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Gram-negative bacteria are bacteria which do not turn purple in the Gram staining process used as a basic step in the identification of bacteria. Most bacteria can be divided into either Gram-positive or Gram-negative bacteria, reflecting key differences in the composition of their cell walls. These differences often have a direct influence on what the bacteria does, with some Gram-negative bacteria being pathogenic in nature.
The Gram stain was developed in 1884 by Hans Christian Gram. In this process, bacteria is fixed on a slide and then bathed in crystal violet, the primary staining solution. All of the cells on the slide turn purple, after which a mordant such as iodine is added to fix the color. Then, a decolorizer is added to the slide. If the bacteria is Gram-negative, the decolorizer will wash the crystal violet away, because the permeable cell wall does not allow the crystal violet to stain the bacteria. Then, a secondary stain is added, turning Gram-negative bacteria a pale pink, but having no effect on the already purple Gram-positive bacteria.
These bacteria have thin cell walls with an outer layer composed of proteins and lypopolysaccharide. This outer layer sometimes reacts with the immune system, causing inflammation and infection. In addition to preventing the bacteria from staining, the outer membrane of the cell also helps the bacteria resist an assortment of drugs, making treatment of infections with Gram-negative bacteria rather challenging.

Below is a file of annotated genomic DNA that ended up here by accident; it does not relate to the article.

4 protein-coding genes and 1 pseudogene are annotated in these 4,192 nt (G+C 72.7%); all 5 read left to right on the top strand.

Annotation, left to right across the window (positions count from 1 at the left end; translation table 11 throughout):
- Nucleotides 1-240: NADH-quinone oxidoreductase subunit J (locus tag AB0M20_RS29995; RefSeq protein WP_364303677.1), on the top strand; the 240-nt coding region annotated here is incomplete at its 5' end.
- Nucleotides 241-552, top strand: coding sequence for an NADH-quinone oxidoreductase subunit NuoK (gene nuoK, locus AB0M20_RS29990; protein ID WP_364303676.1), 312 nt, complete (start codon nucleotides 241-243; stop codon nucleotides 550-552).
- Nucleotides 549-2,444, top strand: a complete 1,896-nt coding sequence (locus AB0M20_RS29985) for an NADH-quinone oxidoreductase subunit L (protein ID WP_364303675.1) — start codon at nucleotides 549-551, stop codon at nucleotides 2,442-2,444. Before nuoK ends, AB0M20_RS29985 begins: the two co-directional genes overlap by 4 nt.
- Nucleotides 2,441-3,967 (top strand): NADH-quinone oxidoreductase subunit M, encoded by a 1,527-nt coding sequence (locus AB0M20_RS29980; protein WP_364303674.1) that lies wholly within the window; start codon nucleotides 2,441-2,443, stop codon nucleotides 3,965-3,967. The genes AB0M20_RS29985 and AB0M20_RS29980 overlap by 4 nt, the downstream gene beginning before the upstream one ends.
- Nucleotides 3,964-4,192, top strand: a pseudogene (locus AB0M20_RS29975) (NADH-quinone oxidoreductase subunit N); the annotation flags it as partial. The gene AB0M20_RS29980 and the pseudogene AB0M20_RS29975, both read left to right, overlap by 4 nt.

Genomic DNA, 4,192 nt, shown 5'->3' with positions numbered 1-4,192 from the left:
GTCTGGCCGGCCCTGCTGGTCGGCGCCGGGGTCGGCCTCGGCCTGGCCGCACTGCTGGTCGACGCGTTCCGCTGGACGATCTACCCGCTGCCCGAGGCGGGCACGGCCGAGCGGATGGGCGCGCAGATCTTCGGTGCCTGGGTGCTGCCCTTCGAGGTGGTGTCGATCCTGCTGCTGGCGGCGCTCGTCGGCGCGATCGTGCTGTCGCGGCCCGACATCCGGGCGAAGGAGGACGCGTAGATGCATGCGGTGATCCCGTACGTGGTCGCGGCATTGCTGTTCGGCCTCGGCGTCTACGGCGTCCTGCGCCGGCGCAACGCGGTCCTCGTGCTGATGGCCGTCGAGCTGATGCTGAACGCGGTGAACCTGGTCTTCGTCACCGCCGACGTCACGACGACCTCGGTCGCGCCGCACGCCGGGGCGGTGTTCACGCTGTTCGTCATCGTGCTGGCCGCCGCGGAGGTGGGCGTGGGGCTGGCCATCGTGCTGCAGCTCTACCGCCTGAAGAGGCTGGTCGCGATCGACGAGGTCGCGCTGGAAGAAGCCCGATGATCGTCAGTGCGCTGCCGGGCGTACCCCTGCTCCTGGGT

Some examples of Gram-negative bacteria include Legionella, Salmonella, and E. Coli. Numerous other pathogens are also Gram-negative, including some forms of meningitis, a number of bacterial sources of gastrointestinal distress, and spirochetes. Gram-negative bacteria can be stubborn infectious agents, and many sources of lethal infection are Gram-negative, including the bacteria which contribute to secondary infections in hospitals and clinics.
Gram staining can provide insight into the composition of a bacterium's cell wall, so it is a routine step in examining new bacteria in the laboratory. Once bacteria has been subjected to a Gram stain, additional research will be needed to identify the bacteria, the source, and how infections caused by the bacteria might be treated, but the Gram stain provides a good first step. The stain also has the added benefit of highlighting the key structures of bacteria, including the inner structures of the cell, making them easier to see and understand. Gram staining doesn't work on all bacteria, however; Gram-indeterminate and Gram-variable bacteria cannot be identified this way.